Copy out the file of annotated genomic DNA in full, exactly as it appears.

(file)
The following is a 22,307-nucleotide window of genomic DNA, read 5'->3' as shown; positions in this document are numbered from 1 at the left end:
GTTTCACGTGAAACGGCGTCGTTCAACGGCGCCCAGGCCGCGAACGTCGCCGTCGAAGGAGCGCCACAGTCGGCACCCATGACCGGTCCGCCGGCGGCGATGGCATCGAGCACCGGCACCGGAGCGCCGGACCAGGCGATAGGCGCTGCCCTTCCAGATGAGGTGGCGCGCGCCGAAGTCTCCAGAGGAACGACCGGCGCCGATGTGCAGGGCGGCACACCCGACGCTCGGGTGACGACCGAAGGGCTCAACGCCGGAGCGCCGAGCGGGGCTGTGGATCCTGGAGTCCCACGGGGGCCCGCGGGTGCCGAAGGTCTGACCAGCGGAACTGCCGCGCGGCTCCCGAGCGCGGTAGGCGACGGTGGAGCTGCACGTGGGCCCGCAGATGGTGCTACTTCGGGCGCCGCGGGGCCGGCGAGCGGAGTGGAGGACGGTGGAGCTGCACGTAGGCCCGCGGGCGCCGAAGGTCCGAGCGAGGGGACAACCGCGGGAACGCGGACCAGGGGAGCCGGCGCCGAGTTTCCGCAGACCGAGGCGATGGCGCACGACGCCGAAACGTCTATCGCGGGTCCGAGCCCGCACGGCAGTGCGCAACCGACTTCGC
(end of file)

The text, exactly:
The following is a 22,307-nucleotide window of genomic DNA, read 5'->3' as shown; positions in this document are numbered from 1 at the left end:
GTTTCACGTGAAACGGCGTCGTTCAACGGCGCCCAGGCCGCGAACGTCGCCGTCGAAGGAGCGCCACAGTCGGCACCCATGACCGGTCCGCCGGCGGCGATGGCATCGAGCACCGGCACCGGAGCGCCGGACCAGGCGATAGGCGCTGCCCTTCCAGATGAGGTGGCGCGCGCCGAAGTCTCCAGAGGAACGACCGGCGCCGATGTGCAGGGCGGCACACCCGACGCTCGGGTGACGACCGAAGGGCTCAACGCCGGAGCGCCGAGCGGGGCTGTGGATCCTGGAGTCCCACGGGGGCCCGCGGGTGCCGAAGGTCTGACCAGCGGAACTGCCGCGCGGCTCCCGAGCGCGGTAGGCGACGGTGGAGCTGCACGTGGGCCCGCAGATGGTGCTACTTCGGGCGCCGCGGGGCCGGCGAGCGGAGTGGAGGACGGTGGAGCTGCACGTAGGCCCGCGGGCGCCGAAGGTCCGAGCGAGGGGACAACCGCGGGAACGCGGACCAGGGGAGCCGGCGCCGAGTTTCCGCAGACCGAGGCGATGGCGCACGACGCCGAAACGTCTATCGCGGGTCCGAGCCCGCACGGCAGTGCGCAACCGACTTCGC